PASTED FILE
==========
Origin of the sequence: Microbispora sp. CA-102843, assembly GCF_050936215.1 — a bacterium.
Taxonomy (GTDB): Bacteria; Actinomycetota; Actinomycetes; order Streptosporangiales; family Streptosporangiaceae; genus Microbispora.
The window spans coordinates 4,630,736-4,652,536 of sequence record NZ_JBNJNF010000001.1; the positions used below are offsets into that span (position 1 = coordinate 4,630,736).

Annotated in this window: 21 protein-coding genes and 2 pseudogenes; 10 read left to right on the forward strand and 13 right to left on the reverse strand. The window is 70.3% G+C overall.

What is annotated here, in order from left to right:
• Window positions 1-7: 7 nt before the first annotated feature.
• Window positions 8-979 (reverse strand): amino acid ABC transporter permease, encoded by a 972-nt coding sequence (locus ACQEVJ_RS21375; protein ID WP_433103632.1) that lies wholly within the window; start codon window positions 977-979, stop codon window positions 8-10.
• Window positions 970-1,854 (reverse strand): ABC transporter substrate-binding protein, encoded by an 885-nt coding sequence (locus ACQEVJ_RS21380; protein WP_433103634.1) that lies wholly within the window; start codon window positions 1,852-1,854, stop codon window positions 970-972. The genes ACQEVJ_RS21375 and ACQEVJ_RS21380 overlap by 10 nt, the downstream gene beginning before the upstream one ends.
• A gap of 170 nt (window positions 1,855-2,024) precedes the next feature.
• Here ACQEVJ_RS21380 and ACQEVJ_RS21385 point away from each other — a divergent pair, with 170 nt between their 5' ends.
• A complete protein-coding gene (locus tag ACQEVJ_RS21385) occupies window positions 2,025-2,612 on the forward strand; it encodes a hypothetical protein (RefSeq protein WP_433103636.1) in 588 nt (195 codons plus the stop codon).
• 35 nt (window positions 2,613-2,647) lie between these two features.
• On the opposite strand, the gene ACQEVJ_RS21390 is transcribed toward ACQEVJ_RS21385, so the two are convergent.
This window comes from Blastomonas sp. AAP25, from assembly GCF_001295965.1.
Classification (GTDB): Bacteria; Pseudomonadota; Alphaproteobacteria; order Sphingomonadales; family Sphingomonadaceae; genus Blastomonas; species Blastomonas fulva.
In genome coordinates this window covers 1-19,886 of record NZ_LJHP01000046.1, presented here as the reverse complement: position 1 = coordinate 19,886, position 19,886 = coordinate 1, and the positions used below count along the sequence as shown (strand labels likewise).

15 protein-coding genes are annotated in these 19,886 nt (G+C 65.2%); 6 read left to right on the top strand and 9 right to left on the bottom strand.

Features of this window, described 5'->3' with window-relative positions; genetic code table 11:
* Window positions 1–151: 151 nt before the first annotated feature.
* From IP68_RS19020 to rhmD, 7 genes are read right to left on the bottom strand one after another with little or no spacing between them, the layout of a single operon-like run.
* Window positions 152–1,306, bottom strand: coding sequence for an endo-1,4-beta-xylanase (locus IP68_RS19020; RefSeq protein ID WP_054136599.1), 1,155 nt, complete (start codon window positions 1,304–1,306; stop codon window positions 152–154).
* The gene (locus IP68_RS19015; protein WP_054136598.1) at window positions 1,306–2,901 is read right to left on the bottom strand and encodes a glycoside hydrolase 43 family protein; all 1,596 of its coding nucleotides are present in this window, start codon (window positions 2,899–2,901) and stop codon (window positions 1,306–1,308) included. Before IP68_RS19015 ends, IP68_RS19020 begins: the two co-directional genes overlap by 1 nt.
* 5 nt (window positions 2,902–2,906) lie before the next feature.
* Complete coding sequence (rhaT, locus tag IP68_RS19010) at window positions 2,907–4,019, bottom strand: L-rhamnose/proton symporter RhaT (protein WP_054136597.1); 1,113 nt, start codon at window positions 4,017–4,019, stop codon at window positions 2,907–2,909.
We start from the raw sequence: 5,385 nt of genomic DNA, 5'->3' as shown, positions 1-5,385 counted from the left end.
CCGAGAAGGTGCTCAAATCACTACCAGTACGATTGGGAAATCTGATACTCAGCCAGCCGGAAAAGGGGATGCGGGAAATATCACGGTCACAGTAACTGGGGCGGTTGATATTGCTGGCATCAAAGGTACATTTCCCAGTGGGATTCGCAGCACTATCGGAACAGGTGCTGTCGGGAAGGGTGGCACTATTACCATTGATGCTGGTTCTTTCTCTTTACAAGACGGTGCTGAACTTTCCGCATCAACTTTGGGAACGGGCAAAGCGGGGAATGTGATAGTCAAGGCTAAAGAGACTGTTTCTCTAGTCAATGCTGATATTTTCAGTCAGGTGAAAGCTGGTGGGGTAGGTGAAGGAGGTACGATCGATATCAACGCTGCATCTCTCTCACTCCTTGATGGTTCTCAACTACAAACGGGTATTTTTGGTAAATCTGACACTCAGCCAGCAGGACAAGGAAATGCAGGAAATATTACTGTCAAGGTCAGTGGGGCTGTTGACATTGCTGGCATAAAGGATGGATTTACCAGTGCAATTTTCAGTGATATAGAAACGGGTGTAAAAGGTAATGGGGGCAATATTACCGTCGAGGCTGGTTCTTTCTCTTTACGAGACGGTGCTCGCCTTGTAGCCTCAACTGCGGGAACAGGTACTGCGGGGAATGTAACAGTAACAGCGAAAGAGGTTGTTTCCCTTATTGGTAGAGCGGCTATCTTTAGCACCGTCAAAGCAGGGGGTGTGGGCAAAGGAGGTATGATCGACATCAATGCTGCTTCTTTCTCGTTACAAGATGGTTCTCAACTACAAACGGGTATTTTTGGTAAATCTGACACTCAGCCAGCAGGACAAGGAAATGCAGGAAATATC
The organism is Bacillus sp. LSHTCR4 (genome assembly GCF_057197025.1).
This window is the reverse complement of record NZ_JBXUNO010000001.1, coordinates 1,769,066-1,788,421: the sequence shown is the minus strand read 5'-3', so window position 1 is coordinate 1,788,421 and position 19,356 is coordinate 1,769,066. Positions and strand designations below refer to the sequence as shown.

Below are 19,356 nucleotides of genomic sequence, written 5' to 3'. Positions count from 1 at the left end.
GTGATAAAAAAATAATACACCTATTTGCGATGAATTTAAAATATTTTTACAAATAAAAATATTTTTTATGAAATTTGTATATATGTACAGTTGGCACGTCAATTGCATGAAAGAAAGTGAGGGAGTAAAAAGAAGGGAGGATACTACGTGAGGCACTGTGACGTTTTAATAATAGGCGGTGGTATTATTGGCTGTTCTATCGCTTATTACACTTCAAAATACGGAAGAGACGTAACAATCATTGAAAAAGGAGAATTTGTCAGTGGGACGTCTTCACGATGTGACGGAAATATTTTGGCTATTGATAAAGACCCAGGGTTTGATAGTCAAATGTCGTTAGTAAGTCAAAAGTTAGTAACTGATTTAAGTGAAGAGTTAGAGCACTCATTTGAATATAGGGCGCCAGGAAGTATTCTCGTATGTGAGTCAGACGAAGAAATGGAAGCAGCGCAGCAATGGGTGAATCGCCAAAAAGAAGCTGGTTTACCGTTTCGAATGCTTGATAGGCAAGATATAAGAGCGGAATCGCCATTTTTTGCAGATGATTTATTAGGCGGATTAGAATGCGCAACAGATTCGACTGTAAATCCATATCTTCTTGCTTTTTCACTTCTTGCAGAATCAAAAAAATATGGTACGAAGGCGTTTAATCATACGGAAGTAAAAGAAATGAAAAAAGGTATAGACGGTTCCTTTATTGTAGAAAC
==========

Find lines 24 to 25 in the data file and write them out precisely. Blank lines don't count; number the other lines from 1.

* Complete coding sequence (rhaT, locus tag IP68_RS19010) at window positions 2,907–4,019, bottom strand: L-rhamnose/proton symporter RhaT (protein WP_054136597.1); 1,113 nt, start codon at window positions 4,017–4,019, stop codon at window positions 2,907–2,909.
We start from the raw sequence: 5,385 nt of genomic DNA, 5'->3' as shown, positions 1-5,385 counted from the left end.